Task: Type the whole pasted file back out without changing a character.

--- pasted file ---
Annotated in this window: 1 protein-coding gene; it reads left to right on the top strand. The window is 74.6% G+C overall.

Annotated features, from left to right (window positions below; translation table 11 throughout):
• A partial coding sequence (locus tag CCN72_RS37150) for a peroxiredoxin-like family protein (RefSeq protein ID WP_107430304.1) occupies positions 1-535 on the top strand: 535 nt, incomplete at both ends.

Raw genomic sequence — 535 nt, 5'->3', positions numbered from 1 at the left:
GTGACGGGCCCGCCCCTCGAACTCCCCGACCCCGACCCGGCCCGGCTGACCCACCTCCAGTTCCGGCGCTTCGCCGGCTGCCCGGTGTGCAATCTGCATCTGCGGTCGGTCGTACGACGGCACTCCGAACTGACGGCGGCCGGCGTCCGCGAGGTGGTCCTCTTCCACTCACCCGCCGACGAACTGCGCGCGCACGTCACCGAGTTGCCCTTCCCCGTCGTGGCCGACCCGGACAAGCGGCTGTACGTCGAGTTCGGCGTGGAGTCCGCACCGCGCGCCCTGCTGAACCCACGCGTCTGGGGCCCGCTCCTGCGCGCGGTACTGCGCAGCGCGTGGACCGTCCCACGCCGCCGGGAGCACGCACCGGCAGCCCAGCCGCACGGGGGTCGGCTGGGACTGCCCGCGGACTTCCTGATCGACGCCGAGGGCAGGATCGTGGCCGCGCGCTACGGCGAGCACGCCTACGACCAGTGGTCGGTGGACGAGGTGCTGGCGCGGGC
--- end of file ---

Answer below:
Annotated in this window: 1 protein-coding gene; it reads left to right on the top strand. The window is 74.6% G+C overall.

Annotated features, from left to right (window positions below; translation table 11 throughout):
• A partial coding sequence (locus tag CCN72_RS37150) for a peroxiredoxin-like family protein (RefSeq protein ID WP_107430304.1) occupies positions 1-535 on the top strand: 535 nt, incomplete at both ends.

Raw genomic sequence — 535 nt, 5'->3', positions numbered from 1 at the left:
GTGACGGGCCCGCCCCTCGAACTCCCCGACCCCGACCCGGCCCGGCTGACCCACCTCCAGTTCCGGCGCTTCGCCGGCTGCCCGGTGTGCAATCTGCATCTGCGGTCGGTCGTACGACGGCACTCCGAACTGACGGCGGCCGGCGTCCGCGAGGTGGTCCTCTTCCACTCACCCGCCGACGAACTGCGCGCGCACGTCACCGAGTTGCCCTTCCCCGTCGTGGCCGACCCGGACAAGCGGCTGTACGTCGAGTTCGGCGTGGAGTCCGCACCGCGCGCCCTGCTGAACCCACGCGTCTGGGGCCCGCTCCTGCGCGCGGTACTGCGCAGCGCGTGGACCGTCCCACGCCGCCGGGAGCACGCACCGGCAGCCCAGCCGCACGGGGGTCGGCTGGGACTGCCCGCGGACTTCCTGATCGACGCCGAGGGCAGGATCGTGGCCGCGCGCTACGGCGAGCACGCCTACGACCAGTGGTCGGTGGACGAGGTGCTGGCGCGGGC